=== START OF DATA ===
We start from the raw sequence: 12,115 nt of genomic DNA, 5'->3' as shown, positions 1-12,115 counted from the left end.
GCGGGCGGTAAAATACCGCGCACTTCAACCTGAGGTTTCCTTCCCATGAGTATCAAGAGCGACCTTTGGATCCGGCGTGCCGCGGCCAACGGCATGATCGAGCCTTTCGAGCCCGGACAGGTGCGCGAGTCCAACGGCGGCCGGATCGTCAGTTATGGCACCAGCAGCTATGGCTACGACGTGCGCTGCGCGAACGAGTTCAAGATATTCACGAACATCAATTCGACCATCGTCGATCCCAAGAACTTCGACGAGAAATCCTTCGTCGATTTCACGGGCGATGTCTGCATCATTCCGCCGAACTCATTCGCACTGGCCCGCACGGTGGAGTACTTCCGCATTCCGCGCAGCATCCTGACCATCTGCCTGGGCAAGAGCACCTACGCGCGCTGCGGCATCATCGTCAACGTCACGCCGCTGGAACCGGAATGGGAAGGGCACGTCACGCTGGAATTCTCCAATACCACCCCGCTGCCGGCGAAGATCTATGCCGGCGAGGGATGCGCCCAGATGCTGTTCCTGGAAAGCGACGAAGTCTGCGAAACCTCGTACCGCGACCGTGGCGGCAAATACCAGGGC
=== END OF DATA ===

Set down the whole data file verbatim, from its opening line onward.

We start from the raw sequence: 12,115 nt of genomic DNA, 5'->3' as shown, positions 1-12,115 counted from the left end.
GCGGGCGGTAAAATACCGCGCACTTCAACCTGAGGTTTCCTTCCCATGAGTATCAAGAGCGACCTTTGGATCCGGCGTGCCGCGGCCAACGGCATGATCGAGCCTTTCGAGCCCGGACAGGTGCGCGAGTCCAACGGCGGCCGGATCGTCAGTTATGGCACCAGCAGCTATGGCTACGACGTGCGCTGCGCGAACGAGTTCAAGATATTCACGAACATCAATTCGACCATCGTCGATCCCAAGAACTTCGACGAGAAATCCTTCGTCGATTTCACGGGCGATGTCTGCATCATTCCGCCGAACTCATTCGCACTGGCCCGCACGGTGGAGTACTTCCGCATTCCGCGCAGCATCCTGACCATCTGCCTGGGCAAGAGCACCTACGCGCGCTGCGGCATCATCGTCAACGTCACGCCGCTGGAACCGGAATGGGAAGGGCACGTCACGCTGGAATTCTCCAATACCACCCCGCTGCCGGCGAAGATCTATGCCGGCGAGGGATGCGCCCAGATGCTGTTCCTGGAAAGCGACGAAGTCTGCGAAACCTCGTACCGCGACCGTGGCGGCAAATACCAGGGC